Posted by Tim Stobbs on July 31, 2008
Alright I’m be honest now. I’m sort of lost count of the number of retirement/personal finance books I’ve read. Yet all this time I’ve been looking for something in a retirement planning book. Up until now I’ve yet to find a book that balances the money aspect of retirement with all the non-money emotional issues that arise on how to have a good retirement. Most seem to deal with one half or the other, not both.
So when I sat down to read Get A Life: You Don’t Need a Million to Retire Well by Ralph Warner I was so grateful to finally find a book that did deal with both sides. Ok, granted it is a US based book, but don’t let that turn you off. This book should be required reading in my mind while doing some retirement planning.
The first seven chapters of this book don’t deal with money. In fact calculating how much you need for retirement only comes up in Chapter 8. For the first seven chapters he deals with issues such as what will you do when you are retired, health and fitness, family, friends, loving life, reaching out for help to create a successful retirement and nursing homes: how to avoid them or pay for them if you can’t. You see he gets you to define what you want and what works for a successful retirement. I especially enjoyed the interviews with retired people at the end of each chapter and how each of them dealt with difficult times and still enjoy their retirement.
Then from chapter 8 until chapter 11 we deal with the money side of the equation. At first he gives some guidelines to estimate what you will need and then provides some useful information on where that money can come from as well as how to save it all even if you don’t think you can. Then Ralph wraps up the book with a basic investment guide. Perhaps the only weakness in the book is the lack of detail in the money based chapters. Ralph tends to keep the information a bit general and his rock solid belief that Social Security is completely fine (which is actually somewhat debatable).
So overall I was very pleased to finally read a book that deals with being happy and having money for retirement. Even if you don’t need a hand with the money side I still highly suggest reading this book for insights on what makes a great retirement. After all if you pull the plug early you will be at it for a long time, so we might as well be happy.
Posted by Tim Stobbs on July 30, 2008
I’m rather amazed some days the amount of free produce I get each summer. Honestly it is rather ridiculous that everyone around me keeps sending me free food, except for the fact I made it this way. You see I know several people with large gardens or fruit trees or bushes on their property. I have also realized most people don’t like to waste food.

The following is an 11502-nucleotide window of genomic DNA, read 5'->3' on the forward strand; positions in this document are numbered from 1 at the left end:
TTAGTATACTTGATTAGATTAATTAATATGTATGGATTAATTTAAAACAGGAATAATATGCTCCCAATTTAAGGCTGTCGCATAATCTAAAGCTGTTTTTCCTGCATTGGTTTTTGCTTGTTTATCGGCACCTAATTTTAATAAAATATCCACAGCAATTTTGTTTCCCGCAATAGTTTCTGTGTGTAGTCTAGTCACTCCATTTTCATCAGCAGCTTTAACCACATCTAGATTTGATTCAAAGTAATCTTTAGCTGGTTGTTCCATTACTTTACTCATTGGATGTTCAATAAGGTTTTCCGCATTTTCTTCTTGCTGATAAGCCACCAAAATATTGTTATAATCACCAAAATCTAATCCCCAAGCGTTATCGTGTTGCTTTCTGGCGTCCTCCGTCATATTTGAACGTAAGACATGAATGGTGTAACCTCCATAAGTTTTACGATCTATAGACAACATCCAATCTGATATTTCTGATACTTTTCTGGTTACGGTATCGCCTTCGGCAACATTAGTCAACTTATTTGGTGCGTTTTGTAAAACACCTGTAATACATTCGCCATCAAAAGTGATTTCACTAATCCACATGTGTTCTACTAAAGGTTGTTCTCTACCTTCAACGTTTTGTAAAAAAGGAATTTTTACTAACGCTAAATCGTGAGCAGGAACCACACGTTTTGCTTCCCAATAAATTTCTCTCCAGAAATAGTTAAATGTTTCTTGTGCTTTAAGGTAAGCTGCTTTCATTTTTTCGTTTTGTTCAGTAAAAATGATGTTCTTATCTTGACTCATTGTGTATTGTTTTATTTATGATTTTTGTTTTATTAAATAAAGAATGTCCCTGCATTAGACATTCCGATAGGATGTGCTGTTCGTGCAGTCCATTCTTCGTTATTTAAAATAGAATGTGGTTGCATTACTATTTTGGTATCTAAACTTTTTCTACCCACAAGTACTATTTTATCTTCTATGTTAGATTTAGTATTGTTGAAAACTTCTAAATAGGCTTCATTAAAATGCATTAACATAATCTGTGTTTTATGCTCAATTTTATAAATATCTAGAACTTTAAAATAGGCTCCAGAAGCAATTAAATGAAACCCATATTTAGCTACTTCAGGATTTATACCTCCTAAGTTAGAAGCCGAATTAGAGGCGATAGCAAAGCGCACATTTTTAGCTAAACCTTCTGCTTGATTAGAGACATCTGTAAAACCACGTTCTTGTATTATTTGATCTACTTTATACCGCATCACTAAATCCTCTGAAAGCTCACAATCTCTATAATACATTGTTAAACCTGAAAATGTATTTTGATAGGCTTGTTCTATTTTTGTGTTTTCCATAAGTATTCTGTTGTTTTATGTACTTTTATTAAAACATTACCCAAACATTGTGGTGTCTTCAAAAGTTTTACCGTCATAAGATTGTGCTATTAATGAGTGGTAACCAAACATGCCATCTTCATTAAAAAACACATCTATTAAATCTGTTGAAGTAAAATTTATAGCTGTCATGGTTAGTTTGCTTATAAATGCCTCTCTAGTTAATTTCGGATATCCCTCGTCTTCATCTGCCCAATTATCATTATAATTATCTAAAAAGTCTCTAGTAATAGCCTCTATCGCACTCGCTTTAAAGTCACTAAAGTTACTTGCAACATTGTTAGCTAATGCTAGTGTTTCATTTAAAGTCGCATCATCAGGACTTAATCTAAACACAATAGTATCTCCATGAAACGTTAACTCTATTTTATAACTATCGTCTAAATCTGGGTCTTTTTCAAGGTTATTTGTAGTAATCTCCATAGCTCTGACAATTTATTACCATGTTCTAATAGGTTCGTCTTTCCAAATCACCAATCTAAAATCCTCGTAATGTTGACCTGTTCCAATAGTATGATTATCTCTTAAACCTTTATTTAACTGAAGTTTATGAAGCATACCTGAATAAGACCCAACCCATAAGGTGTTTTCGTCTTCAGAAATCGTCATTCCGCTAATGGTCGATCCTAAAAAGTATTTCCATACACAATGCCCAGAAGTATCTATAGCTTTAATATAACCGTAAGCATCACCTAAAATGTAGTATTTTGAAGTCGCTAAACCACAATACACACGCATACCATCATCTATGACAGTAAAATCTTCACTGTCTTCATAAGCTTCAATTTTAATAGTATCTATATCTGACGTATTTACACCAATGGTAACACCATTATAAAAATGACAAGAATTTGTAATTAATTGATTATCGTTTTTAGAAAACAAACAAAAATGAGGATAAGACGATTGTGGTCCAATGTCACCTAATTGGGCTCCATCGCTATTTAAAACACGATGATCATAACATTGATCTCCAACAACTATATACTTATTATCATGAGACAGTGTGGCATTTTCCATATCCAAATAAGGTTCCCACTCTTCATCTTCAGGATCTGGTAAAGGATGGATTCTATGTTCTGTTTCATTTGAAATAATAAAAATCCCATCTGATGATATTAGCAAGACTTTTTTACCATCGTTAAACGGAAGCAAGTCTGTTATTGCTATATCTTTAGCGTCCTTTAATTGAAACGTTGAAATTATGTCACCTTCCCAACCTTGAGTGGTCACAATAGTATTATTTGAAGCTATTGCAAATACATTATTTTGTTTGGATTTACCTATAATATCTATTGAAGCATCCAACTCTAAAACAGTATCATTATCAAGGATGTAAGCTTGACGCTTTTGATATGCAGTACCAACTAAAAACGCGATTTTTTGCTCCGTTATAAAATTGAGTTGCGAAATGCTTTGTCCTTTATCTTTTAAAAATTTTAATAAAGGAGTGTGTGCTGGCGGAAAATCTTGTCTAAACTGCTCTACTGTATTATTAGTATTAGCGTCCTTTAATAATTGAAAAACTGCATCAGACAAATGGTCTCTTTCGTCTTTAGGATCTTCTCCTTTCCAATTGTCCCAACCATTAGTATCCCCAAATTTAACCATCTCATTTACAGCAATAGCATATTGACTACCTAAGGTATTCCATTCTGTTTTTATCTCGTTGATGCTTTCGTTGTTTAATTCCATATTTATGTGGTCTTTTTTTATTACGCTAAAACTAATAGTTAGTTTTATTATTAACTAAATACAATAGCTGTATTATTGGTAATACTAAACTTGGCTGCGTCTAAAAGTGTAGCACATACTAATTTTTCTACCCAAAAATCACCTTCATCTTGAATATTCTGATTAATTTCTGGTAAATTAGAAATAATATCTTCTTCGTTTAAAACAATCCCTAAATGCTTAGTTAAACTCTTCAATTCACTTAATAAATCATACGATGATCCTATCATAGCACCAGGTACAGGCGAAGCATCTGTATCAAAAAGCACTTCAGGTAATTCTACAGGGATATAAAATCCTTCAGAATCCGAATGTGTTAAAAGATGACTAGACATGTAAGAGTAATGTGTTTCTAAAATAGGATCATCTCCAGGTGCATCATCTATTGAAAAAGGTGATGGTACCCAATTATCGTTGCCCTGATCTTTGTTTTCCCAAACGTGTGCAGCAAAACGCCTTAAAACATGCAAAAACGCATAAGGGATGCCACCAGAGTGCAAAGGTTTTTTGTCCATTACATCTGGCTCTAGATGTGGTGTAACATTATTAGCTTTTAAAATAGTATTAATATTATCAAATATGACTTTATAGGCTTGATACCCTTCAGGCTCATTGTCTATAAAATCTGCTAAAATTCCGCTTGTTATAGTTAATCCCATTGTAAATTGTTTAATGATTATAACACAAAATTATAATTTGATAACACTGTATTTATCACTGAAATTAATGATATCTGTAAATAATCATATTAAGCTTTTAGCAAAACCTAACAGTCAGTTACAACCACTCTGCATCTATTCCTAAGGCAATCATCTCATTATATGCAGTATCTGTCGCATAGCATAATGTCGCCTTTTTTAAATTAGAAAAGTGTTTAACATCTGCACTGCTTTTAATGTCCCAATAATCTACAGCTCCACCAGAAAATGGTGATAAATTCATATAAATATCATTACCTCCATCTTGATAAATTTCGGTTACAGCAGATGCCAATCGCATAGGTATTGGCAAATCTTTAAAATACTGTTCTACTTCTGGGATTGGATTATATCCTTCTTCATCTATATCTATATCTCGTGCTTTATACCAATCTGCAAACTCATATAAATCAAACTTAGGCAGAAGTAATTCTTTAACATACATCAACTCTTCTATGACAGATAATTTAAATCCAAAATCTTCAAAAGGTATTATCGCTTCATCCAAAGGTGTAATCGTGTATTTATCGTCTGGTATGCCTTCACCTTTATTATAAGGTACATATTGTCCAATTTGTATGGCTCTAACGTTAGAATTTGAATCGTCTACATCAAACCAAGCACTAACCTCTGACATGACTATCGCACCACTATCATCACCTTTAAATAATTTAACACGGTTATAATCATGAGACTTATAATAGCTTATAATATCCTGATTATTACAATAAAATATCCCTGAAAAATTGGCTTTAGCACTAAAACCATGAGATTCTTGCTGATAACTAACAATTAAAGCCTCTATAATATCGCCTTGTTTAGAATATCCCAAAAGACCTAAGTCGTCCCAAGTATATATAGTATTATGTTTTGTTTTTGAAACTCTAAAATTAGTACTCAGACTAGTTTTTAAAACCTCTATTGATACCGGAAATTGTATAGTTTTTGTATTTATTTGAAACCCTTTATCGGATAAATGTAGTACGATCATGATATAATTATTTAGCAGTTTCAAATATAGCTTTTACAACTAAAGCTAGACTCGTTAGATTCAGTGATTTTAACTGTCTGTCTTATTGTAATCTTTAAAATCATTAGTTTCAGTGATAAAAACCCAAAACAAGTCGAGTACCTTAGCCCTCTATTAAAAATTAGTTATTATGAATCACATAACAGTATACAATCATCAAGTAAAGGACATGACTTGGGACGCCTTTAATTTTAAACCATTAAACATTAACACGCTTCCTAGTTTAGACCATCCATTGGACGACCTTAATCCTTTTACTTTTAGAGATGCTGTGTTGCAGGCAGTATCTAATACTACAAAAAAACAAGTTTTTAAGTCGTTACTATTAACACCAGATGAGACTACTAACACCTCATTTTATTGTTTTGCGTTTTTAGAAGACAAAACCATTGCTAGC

So I did the obvious thing to me. Anytime over the last few years anyone mentioned food going to waste I always said “Oh, why didn’t you give it to me? I’ll always take free food.” Now it seems to pour in each year. I’ve already got one huge head of lettuce, fresh dill, a friend already made me promise I’m going to help him pick his apple tree this fall and use them. I’ve also go my name down for a share of some free potatoes and carrots later this summer. I just recently found another free source of Saskatoon berry bushes that need some picking.
All because I’m not shy about asking for free food. Also as we work out what grow in our garden I do intend to pass some free food back to these people in terms of thanks. I don’t feel about about taking food from people when they honestly rather see me use it then it go to waste. So start you own campaign for free food this year, you might be surprised on how far it can go.
Posted by Tim Stobbs on July 29, 2008
JD over at Get Rich Slowly recently had a good article about the America Culture of Debt where it was debated about who’s fault was it that so many people are in debt: the consumers who dug their holes or the banks who lead out the money in the first place. In the end it is sort of both, but what stuck me about this is what kind of long term blow back are we going to see from this. Will we see the rise of the anti-debt culture out of this?
I know I’m personally anti-debt. I dislike owing money to anyone for any reason. As such I’ve been finding the concept of using debt to buy assets difficult. I can do the math and understand how debt can be a tool to build wealth at the same time my gut keeps saying to me “this isn’t a good idea.” My mortgage is my last big debt hanging over my head and I have to admit I still like the idea of turning all my excess cash flow against the beast and killing the debt as fast as possible regardless of the math that shows that might not be a good idea.
So do you think any over excess consumption culture can spawn an anti-debt culture? I think it is possible in the broad sense, but I don’t think it will occur at once. People that did not learn any money management skills will tend to make the same mistakes as their parents, but the real test is can they learn the lesson of good money management faster then their parents. This could bring anti-debt into fashion when we all wake up from our collective debt hangovers and wonder what the hell were we thinking.
The long term issue with being anti-debt is it does limit your potential. By never taking on debt you can find yourself in a situation where you have a great potential investment but you are short on cash. The obvious thing would be to take on some debt for the short term to take advantage of the opportunity, but being anti-debt would make this a very difficult decision.
In the end I see anti-debt culture rising, but only as a phase. Very few people will stay anti-debt forever. In the end we will all learn (including myself) debt is like a gun. Just because you have doesn’t mean you have to use it and if you use debt it won’t make you good or evil. Debt is merely a tool.